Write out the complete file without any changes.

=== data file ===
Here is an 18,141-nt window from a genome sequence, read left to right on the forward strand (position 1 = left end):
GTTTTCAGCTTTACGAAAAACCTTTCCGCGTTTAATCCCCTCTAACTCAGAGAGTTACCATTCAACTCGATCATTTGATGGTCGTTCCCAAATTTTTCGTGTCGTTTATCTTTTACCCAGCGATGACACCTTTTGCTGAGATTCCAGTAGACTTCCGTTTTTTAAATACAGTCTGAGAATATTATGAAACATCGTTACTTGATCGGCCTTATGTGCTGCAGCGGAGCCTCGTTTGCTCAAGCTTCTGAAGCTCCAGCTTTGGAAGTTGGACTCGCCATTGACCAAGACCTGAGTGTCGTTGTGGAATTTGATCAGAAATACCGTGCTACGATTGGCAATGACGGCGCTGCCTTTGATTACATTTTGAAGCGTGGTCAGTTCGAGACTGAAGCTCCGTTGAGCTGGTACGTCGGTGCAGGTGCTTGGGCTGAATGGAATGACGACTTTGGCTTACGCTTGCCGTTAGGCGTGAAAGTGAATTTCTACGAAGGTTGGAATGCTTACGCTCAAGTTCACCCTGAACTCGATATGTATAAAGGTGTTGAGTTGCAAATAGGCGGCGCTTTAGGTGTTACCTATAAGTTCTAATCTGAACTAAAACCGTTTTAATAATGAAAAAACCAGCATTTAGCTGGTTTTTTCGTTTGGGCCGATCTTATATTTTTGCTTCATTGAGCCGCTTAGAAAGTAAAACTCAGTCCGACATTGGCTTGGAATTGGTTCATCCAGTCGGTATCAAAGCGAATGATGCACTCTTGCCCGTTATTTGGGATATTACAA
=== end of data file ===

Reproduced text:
Here is an 18,141-nt window from a genome sequence, read left to right on the forward strand (position 1 = left end):
GTTTTCAGCTTTACGAAAAACCTTTCCGCGTTTAATCCCCTCTAACTCAGAGAGTTACCATTCAACTCGATCATTTGATGGTCGTTCCCAAATTTTTCGTGTCGTTTATCTTTTACCCAGCGATGACACCTTTTGCTGAGATTCCAGTAGACTTCCGTTTTTTAAATACAGTCTGAGAATATTATGAAACATCGTTACTTGATCGGCCTTATGTGCTGCAGCGGAGCCTCGTTTGCTCAAGCTTCTGAAGCTCCAGCTTTGGAAGTTGGACTCGCCATTGACCAAGACCTGAGTGTCGTTGTGGAATTTGATCAGAAATACCGTGCTACGATTGGCAATGACGGCGCTGCCTTTGATTACATTTTGAAGCGTGGTCAGTTCGAGACTGAAGCTCCGTTGAGCTGGTACGTCGGTGCAGGTGCTTGGGCTGAATGGAATGACGACTTTGGCTTACGCTTGCCGTTAGGCGTGAAAGTGAATTTCTACGAAGGTTGGAATGCTTACGCTCAAGTTCACCCTGAACTCGATATGTATAAAGGTGTTGAGTTGCAAATAGGCGGCGCTTTAGGTGTTACCTATAAGTTCTAATCTGAACTAAAACCGTTTTAATAATGAAAAAACCAGCATTTAGCTGGTTTTTTCGTTTGGGCCGATCTTATATTTTTGCTTCATTGAGCCGCTTAGAAAGTAAAACTCAGTCCGACATTGGCTTGGAATTGGTTCATCCAGTCGGTATCAAAGCGAATGATGCACTCTTGCCCGTTATTTGGGATATTACAA